Chester P. Siess

Educator, researcher, engineer

By William J. Hall, John D. Haltiwanger, and Narbey Khachaturian
Professors Emeritus

Chester P. SiessChester P. Siess was born on July 23, 1916, in Alexandria, Louisiana. He earned his B.S. in Civil Engineering from Louisiana State University in 1936 and his M.S. and Ph.D. degrees in Civil (structural) Engineering from the University of Illinois at Urbana-Champaign (UIUC) in 1939 and 1948, respectively. He entered the engineering profession during the Depression as a survey party chief in the Rural Road Inventory Program of the Louisiana Highway Commission, and while there also organized a soil testing laboratory within the commission. In 1937 he began his graduate studies at the University of Illinois working as a Special Research Assistant in the Department of Theoretical and Applied Mechanics. In June 1939 he joined Dr. Ralph B. Peck in the Chicago Subway Soils Laboratory. When that work was completed in April 1941, Siess assumed a short-term position in the New York Central Railroad Bridge Office in Chicago.

Siess returned to the University of Illinois in September 1941 as a Special Research Associate in the Department of Theoretical and Applied Mechanics, and in 1945 was promoted to Special Research Assistant Professor. In 1949 he transferred to the Department of Civil Engineering as a Research Assistant Professor where he participated in the programs of the Structural Engineering Laboratory, specializing in concrete research. He proceeded through the ranks, becoming Professor of Civil Engineering in 1955 and serving as Head of the department from 1973 to 1978, at which time he retired and was appointed Professor Emeritus of Civil Engineering.

Siess' contributions to the profession came about through tireless efforts in his research studies and his instruction of more than 1,100 students (including 35 doctoral students), many of whom contributed greatly to the advancement of our knowledge in concrete. His intensive educational and research activity centered on the development of modern codes and standards; his published work was directed to practical applications for improving our understanding of the behavior of reinforced and prestressed concrete elements in bridges and buildings. All of these activities contributed to improvement of the bases upon which our structures are more safely and economically designed and constructed.

Further exemplifying his contributions to the profession was his extensive participation in technical societies, particularly the American Concrete Institute (ACI) for which he served as President (1974-75). He was a member of ACI for more than 50 years and was a long-time member and chairman of Committee 318 which is responsible for the "Building Code Requirements for Structural Concrete." His contributions to the 318 Committee were far more than the sum of his many years of labor. During his tenure as a professor at UIUC, he conducted research that provided the basis for much of the thinking behind the building codes for reinforced and prestressed concrete. During this era of great design and construction difficulties in concrete structures, Siess' work made the industry ultimately realize the sensitivity of shear to moment in reinforced concrete elements; this was a landmark contribution to structural engineering.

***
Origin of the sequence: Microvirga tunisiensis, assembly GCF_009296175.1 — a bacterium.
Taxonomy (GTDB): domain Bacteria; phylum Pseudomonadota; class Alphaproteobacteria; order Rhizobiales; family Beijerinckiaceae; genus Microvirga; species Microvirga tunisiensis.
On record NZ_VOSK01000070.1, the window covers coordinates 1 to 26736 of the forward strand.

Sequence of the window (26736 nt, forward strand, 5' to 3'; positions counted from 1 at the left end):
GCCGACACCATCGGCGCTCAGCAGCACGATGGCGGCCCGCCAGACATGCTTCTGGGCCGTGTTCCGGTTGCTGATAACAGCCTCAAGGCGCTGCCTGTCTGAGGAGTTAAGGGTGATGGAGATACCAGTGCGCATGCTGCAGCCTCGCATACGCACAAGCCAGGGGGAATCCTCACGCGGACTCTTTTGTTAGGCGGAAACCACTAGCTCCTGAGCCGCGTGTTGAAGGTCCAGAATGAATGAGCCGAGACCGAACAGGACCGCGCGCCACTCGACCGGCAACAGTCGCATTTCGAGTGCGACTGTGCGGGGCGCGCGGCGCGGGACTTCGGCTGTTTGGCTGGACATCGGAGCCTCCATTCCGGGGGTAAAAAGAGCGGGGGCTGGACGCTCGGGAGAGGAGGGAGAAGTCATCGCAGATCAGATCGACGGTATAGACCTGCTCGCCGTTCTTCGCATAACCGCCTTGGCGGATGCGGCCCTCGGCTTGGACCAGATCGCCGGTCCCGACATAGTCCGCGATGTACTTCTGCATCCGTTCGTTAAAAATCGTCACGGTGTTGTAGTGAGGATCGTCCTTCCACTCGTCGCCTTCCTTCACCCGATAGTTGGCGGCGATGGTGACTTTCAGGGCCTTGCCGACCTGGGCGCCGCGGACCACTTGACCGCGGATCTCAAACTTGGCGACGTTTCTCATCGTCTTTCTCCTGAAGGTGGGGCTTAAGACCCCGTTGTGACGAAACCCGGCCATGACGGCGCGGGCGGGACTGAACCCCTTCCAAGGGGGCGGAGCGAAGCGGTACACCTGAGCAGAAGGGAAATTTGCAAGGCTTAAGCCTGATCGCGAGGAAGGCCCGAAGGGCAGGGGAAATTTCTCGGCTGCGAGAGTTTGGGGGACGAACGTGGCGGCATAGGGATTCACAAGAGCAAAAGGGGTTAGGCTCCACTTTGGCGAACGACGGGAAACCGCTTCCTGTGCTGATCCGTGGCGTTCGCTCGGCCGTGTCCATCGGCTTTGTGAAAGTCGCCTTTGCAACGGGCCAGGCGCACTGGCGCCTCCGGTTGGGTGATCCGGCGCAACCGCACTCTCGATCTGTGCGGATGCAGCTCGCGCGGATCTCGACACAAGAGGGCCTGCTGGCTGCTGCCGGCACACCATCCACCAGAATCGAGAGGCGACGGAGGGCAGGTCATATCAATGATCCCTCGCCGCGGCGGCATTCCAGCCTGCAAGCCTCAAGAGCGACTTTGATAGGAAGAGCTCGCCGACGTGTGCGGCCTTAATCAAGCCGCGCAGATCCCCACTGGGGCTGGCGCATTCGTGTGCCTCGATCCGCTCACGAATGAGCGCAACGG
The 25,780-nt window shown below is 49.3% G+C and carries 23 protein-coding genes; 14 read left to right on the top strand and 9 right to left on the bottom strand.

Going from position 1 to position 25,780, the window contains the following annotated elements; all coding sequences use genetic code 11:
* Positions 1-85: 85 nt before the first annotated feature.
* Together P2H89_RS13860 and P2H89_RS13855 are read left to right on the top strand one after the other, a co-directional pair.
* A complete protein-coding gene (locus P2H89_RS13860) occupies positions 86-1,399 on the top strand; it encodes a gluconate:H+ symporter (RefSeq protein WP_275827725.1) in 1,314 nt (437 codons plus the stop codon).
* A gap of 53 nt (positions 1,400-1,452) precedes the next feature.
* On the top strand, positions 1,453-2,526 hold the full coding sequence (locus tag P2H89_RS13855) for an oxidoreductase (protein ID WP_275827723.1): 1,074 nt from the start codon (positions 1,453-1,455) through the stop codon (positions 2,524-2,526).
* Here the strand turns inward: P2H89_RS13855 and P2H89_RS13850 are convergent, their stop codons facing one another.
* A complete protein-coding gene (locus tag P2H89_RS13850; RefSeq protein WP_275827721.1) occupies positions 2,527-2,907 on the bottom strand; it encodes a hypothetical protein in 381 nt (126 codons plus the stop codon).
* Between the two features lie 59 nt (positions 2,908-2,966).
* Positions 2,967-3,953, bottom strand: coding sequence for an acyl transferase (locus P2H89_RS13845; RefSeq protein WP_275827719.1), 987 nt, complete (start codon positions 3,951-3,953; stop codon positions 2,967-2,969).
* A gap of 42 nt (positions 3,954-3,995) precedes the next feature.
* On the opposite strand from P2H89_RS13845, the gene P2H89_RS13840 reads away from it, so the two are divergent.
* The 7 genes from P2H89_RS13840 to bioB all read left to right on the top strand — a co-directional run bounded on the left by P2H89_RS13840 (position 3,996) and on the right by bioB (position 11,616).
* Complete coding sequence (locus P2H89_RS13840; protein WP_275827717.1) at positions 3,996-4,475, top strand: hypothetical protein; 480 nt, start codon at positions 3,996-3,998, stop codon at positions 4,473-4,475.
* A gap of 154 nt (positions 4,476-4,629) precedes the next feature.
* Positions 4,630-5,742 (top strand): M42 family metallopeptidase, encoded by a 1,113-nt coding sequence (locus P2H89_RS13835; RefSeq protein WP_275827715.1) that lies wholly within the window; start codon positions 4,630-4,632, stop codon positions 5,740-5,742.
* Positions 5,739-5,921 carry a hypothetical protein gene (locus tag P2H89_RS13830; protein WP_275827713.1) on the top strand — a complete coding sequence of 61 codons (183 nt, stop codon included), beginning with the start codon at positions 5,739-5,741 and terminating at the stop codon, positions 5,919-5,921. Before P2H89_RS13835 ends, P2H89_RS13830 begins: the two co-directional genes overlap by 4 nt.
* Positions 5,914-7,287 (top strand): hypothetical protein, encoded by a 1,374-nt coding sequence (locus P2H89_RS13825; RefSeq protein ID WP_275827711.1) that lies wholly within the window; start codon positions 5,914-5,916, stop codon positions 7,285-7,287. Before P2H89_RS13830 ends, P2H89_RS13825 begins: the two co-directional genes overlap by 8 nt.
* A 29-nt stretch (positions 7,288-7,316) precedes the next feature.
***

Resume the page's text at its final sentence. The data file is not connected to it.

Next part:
Siess chaired ACI committees on research, bond, slabs, and fatigue in concrete. He also served in a consultant capacity on ACI Committee 349 (Concrete Nuclear Structures), and as a member of ACI Committee 359 (Joint ACE-ASCE Concrete Components for Nuclear Reactors). As a consequence of this outstanding record of accomplishments, he was appointed by the U.S. Nuclear Regulatory Commission to serve on its Advisory Committee on Reactor Safeguards (ACRS – a national Statutory Committee), a position he held from 1968 until 1992, serving as chairman in 1972. He was tied for length of service on this committee with only one other individual.

Among his numerous awards and honors are the following: American Concrete Institute Wason medal (1949, jointly with N.M. Newmark), Turner Medal (1964), the R.C. Reese Award (1956 and again in 1970, the latter jointly with J.O. Jirsa and M.A. Sozen), and Honorary Membership (1969); Concrete Reinforcing Steel Institute Award (1956); American Society of Civil Engineers Research Prize (1956), Ernest E. Howard Award (1968), and Honorary Membership (1978). He was elected to the National Academy of Engineering (1967), was a Charter Member of Louisiana State University Engineering Hall of Distinction (1979), and received the U.S. Nuclear Regulatory Commission Distinguished Service Award (1987). His scholarly works included some 15 monographs, 42 journal articles, and 29 conference proceedings papers.

In 1994 Siess was chosen to be the 51st National Honor Member of Chi Epsilon, the Civil Engineering Honor Society. The Chester and Helen Siess Endowed Professorship in Civil and Environmental Engineering was established in 2001.

Chester P. Siess passed away on January 14, 2004. He was preceded in death by his wife, Helen, in 1997, and is survived by their daughter Judith Ann Siess of Cleveland, Ohio.